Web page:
Has Electric Zoo Turned Into a 'Day-Glo Version of North Korea'?
The producers of Electric Zoo, it seems, just can't catch a break in New York City. Last year, the last day was canceled in the wake of two drug-related deaths and the subsequent flood of negative media coverage. This year, human nature wasn't to blame for an early end, but rather Mother Nature.
All photos Sachyn Mital
At 4 p.m. on Sunday, people were jazzed up to make the trek to East Harlem and board one of the buses to Randalls Island for Electric Zoo's final hours. Then the sky darkened to a threatening hue as cell phones went crazy with beeps alerting to an emergency text: "Imminent severe alert: Flash Flood Warning."
Judging from the dozens of postings on Electric Zoo's Facebook page, EDM fans were especially outraged by the cancellation of the rest of the night. True, the sky cleared up and stayed that way for the remainder of the proceedings (following a late-afternoon rainstorm of biblical proportions).
With rumors swirling around the reasons for the abrupt decision to cancel, Stefan Friedman, the senior publicist in charge, attempted to set the record straight. In an exclusive interview with the Voice, Friedman went to great lengths to explain that the various city agencies involved — especially the Parks Department and the NYPD — had determined that "extremely unsafe conditions," including lightning at Orchard Beach, a mere stone's throw across the sound from Randalls Island, requested that the Zoo shut down for good.
A source told us off the record, however, that Zoo officials were more than willing to let the acts continue after the thunderstorm. The torrential rains had left the field a muddy mess; but ever since the mother of all pop-music festivals, Woodstock, has that stopped people from slipping along, sliding about, and even covering themselves with acres of mud?
What has changed since the '60s, of course, is a general hardening in the public and official perception of what are considered "safe conditions" for such a massive gathering. Chief among them is drug use. In the wake of a spate of deaths at festivals over the past few years, the fallout from designer drugs has become a source of anxiety among public officials and the festival promoters themselves.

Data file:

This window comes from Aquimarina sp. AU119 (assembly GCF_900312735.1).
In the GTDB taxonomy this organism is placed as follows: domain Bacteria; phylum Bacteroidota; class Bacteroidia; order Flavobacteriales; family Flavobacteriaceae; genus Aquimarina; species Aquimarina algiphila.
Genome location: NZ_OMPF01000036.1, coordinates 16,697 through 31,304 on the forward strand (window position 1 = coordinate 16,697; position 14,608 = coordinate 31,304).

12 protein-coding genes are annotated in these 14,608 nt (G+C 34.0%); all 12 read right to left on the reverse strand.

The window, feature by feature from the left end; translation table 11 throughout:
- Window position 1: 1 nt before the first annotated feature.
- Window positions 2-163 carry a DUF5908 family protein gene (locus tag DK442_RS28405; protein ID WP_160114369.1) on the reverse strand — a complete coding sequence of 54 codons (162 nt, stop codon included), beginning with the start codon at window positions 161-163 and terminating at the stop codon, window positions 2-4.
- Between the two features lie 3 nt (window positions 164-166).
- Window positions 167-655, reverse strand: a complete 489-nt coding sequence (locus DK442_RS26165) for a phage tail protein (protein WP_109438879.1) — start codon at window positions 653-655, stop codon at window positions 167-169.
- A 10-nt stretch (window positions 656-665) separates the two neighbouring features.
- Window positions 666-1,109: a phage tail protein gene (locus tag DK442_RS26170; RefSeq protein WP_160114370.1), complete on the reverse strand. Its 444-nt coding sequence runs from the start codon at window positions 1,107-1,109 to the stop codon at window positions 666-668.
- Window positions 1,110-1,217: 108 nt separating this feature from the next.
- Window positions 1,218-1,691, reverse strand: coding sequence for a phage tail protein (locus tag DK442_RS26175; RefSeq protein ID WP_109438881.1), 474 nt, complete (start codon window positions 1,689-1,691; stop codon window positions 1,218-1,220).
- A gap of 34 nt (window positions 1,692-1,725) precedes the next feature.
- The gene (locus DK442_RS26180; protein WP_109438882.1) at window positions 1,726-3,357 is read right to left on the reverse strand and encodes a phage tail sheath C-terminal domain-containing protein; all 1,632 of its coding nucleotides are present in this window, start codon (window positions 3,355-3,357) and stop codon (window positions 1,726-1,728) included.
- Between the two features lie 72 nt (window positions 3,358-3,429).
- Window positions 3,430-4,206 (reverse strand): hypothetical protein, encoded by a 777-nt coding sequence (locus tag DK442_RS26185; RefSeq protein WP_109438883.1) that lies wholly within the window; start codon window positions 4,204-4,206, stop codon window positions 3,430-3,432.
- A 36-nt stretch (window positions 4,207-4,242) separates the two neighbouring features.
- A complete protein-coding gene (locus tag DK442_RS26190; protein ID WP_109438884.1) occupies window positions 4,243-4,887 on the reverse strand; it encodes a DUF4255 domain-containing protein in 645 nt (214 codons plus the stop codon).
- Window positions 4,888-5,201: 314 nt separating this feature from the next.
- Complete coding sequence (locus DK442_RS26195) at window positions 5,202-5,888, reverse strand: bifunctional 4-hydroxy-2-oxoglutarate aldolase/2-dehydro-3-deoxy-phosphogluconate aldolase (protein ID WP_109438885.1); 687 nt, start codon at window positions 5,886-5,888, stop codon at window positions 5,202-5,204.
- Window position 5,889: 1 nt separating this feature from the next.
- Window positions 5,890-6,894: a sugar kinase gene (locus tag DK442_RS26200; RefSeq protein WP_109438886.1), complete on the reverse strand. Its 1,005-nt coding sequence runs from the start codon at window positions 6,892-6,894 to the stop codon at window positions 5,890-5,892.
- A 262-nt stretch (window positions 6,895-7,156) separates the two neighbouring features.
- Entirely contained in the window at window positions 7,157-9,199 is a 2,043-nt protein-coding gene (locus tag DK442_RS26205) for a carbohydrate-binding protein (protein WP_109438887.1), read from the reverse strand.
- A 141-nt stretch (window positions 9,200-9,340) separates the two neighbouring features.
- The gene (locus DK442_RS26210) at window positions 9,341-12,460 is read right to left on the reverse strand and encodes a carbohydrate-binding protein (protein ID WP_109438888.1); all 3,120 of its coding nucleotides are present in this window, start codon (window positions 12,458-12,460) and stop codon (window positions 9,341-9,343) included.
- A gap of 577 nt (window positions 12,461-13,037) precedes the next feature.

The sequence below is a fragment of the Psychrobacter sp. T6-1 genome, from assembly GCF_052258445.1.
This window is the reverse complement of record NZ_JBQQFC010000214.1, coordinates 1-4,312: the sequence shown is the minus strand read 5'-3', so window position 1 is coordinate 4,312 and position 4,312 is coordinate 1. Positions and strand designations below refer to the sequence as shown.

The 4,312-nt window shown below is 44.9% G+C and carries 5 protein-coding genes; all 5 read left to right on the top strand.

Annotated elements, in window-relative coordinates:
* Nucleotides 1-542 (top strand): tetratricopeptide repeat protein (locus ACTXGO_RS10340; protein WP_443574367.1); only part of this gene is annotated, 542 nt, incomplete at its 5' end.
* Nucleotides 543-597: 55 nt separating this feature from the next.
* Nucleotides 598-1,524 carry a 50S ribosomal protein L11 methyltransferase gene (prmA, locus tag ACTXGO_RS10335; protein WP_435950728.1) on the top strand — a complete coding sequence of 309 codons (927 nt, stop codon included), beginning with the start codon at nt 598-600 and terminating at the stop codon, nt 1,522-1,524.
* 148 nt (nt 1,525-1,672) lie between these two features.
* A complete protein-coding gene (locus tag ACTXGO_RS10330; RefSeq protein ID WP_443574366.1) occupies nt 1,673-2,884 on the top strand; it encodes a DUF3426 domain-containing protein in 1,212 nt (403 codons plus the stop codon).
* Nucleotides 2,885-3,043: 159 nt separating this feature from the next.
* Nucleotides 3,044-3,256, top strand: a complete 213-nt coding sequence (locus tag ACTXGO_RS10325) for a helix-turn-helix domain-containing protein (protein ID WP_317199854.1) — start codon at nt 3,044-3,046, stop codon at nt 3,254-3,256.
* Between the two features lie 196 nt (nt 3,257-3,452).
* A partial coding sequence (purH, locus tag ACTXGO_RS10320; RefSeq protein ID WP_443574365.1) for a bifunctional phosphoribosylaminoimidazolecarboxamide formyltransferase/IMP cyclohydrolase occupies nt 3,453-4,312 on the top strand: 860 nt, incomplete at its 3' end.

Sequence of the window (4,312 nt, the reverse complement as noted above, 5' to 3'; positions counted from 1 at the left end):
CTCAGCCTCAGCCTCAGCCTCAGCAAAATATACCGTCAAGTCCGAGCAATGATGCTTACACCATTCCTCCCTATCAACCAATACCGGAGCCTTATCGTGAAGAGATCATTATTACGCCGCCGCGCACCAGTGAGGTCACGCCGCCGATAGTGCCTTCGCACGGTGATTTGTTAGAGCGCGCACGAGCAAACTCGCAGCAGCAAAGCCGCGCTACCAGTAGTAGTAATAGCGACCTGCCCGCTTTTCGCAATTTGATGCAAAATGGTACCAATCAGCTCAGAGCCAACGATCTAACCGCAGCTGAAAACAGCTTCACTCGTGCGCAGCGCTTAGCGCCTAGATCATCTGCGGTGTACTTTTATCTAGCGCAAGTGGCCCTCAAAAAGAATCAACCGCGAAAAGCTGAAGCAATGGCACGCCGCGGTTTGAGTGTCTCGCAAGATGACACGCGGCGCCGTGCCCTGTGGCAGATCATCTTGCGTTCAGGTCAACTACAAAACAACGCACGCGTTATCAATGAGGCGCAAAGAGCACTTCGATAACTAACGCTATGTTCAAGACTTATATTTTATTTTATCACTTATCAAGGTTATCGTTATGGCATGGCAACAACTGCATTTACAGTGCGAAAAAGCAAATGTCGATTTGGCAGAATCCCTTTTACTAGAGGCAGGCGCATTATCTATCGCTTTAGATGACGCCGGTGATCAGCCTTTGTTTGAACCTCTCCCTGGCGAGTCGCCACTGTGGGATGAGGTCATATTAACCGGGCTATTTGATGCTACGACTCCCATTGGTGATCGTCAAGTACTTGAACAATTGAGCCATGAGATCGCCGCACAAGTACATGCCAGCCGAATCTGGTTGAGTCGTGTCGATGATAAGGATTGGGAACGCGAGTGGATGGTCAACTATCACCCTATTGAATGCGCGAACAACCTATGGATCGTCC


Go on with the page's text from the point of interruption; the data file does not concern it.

At the Zoo, there's no question that the publicity from last year's deaths resulted in a considerable tightening of security that was meant to be as visible as possible — and, indeed, it was. That's what made the cancellation doubly disappointing to the organizers. "The sad irony of it is that the shows were really good and really 'clean,' " Friedman said. "The huge preponderance of people were sober and enjoying the evening."
The searches began with bag checks when attendees boarded the buses and continued with body searches through at least two on-site checkpoints. The prominent presence of drug-sniffing dogs, TSA-level searches, security both identifiable and plainclothes, and even the placement of a dozen cameras throughout the festival grounds let attendees know, in the words of one source, that the organizers "weren't fucking around this year."
In addition to deterrents, there were visible signs that this year's Zoo intended to treat anyone who was experiencing negative effects. The four medical tents on the field were supplemented by 50 to 75 young medical students keeping an eye on possible dropouts.
As for the well-publicized "amnesty bins" that offered a last chance to get rid of contraband before entering the grounds, they were not nearly so prominent as other deterrents. It's unclear how effective they were, since organizers understandably are tight-lipped about exactly what and how much was left in the bins. Equally unquantifiable is how much another heavily dissected precaution — the two-minute PSA of a young man rolling into oblivion that was required viewing before wristbands could be validated — ultimately affected what partygoers tried to smuggle into the field or how much they dropped once they got there.